- Journal Article2008Effects of rainforest fragmentation and shade-coffee plantations on spider communities in the Western Ghats, India.Journal of Insect Conservation 12: 53-68.
- Journal Article2008Molecular evidence for the occurrence of the leaf deer Muntiacus putaoensis in Arunachal Pradesh, north-east India.Conservation Genetics 9: 927-931Download
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The discovery of the leaf deer Muntiacus putaoensis in northern Myanmar has added to the growing list of large mammals recently discovered in remote, unex- plored parts of south and south-east Asia. Its subsequent discovery in eastern Arunachal Pradesh, India, based on morphometric analyses of two skulls collected from local hunters, doubled the size of its known east-west range, which is significant for a newly-discovered and poorly understood species. However, ambiguity remained regarding several other partial skulls and dried skin samples collected during subsequent surveys. The sympatric occurrence of the Indian muntjac Muntiacus muntjak further complicates species identification based primarily on morphometry. In this paper, we develop molecular genetic analyses that can unambiguously identify muntjac species. Further, we test and apply our methods to unknown skin samples to confirm the occurrence of the leaf deer in Arunachal Pradesh. Finally, we use our samples and genetic data from three mitochondrial markers to establish phylogenetic affinities between these samples and other extant members of the Muntiacus genus. Our approach, which combines the use of specific primers and phylogenetic analyses, is generally applicable towards the detection of cryptic biodiversity in unexplored and species-rich areas like north-east India.
- Popular Article2008Out of the BlueSanctuary Asia, Vol. XXVIII No.1, 40-45.
- Journal Article2008A Voucher Specimen for Macaca munzala: Interspecific Affinities, Evolution, and Conservation of a NewlyDiscovered PrimateInternational Journal of Primatology 29:743–756Download
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Sinha, A., Datta, A., Madhusudan, M. D., & Mishra, C. (2005. Macaca munzala: A new species from western Arunachal Pradesh, northeastern India. International Journal of Primatology, 26, 977–989) discovered Arunachal macaques (Macaca munzala), a species new to science, in the eastern Himalaya of Arunachal Pradesh in northeastern India. They depicted the holotype and paratypes of the species in photographs, and a specimen of the species had been unavailable for preservation and examination. In March 2005, we obtained an entire specimen of an adult male Macaca munzala, which we propose as a voucher specimen for the species. We provide detailed morphological and anatomical measurements of the specimen and examine its affinities with other macaques. Macaca munzala appears to be unique among macaques in craniodental size and structure, baculum, and aspects of caudal structure, while exhibiting affinities with the other members of the sinica-group to which it belongs. We summarize our insights on the origins and phylogeny of Macaca munzala. Finally, we review the current conservation status of the macaques, which are threatened by extensive hunting in the only 2 districts of Arunachal Pradesh where they are documented to occur.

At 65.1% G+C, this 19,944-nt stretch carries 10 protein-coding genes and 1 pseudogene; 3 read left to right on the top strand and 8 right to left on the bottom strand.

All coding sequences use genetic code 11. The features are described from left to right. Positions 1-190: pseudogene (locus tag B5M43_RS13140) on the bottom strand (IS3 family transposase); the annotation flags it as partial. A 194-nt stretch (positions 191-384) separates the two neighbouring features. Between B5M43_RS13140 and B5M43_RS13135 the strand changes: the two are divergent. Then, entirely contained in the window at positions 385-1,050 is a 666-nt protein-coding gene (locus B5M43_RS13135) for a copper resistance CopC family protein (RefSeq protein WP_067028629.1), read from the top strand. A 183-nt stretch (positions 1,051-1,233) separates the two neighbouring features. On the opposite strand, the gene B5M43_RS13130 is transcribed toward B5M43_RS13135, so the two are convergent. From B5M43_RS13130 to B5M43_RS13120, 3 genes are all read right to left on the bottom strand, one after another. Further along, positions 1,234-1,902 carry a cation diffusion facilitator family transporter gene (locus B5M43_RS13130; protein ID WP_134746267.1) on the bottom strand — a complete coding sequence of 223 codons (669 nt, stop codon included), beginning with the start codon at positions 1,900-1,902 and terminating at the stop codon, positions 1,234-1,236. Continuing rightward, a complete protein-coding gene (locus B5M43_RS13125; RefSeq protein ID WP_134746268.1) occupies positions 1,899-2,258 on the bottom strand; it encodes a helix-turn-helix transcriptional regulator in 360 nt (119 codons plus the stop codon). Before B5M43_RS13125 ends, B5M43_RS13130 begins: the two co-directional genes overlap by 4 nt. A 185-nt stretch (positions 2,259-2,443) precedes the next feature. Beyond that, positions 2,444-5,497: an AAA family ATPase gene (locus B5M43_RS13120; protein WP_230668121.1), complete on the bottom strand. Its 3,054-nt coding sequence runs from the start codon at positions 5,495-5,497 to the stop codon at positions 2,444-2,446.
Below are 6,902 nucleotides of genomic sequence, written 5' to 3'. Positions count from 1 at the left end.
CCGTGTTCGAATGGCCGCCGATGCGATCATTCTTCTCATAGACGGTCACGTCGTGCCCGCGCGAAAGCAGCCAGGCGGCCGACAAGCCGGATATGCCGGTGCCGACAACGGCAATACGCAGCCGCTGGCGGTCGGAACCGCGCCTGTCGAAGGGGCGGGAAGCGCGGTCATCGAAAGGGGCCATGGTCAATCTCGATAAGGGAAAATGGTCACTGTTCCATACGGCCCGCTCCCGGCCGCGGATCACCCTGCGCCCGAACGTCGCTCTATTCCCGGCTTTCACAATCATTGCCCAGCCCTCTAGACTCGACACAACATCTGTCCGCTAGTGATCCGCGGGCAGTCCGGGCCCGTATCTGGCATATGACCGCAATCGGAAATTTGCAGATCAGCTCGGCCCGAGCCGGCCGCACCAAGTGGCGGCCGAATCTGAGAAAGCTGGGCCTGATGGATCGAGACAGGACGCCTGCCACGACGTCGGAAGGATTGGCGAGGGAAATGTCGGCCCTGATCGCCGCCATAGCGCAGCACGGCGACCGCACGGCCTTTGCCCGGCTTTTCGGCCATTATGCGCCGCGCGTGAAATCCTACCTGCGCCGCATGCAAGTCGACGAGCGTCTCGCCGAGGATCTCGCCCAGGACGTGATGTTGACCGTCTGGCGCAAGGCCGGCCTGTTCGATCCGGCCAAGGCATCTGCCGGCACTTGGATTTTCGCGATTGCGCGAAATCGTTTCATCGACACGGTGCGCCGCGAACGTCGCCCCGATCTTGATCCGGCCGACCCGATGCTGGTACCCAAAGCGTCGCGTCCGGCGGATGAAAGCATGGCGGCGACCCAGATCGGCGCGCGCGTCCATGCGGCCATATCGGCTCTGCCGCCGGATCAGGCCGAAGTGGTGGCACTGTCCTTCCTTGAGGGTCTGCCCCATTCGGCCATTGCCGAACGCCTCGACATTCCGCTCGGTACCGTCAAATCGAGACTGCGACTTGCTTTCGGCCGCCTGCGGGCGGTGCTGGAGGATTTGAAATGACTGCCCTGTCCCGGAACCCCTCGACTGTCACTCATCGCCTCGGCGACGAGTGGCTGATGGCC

- Journal Article2008MigrantWatch: A citizen science programme for the study of bird migrationIndian Birds, 3(6) 202-209Download
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What are the consequences of rapid global change for the behaviour and ecology of wild species? Answering this very broad question is a challenging but important task. One relatively manageable question under this broad umbrella is how the timing of biological events (i.e., phenology) is changing as the earth’s climate
changes. In this article, we describe a new programme aimed at assessing the timing of migration of birds that winter in the Indian Subcontinent and monitoring changes in this timing over the long term. MigrantWatch is a volunteer-based programme in which participants record the arrival, presence and departure of migrant species across India. We also outline the goals, structure, and open-access philosophy of the programme, and illustrate its potential by briefly describing information collected on the arrival patterns of winter migrants in the second half of 2007.
- Newsletter2008Uttar Pradesh: An unlikely Shangri-laThe ICF Bugle 34(2): 6
- Newsletter2008Sighting of a rusty-spotted cat in the Varushanad Valley, IndiaCat News 49: 26-27Download
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A solitary rusty-spotted cat Prionailurus rubiginosus was sighted in a dry deciduous habitat of the Varushanad valley (9°
40’ 3.72”N/77° 25’ 44.15”E) in Tamil Nadu, India on 6 June 2008. The Varushanad valley is located in the southern Western Ghats, an ecological subunit of the Western Ghats biodiversity hotspot.
- Popular Article2008Eastern PromisesSimplifly - Deccan inflight magazine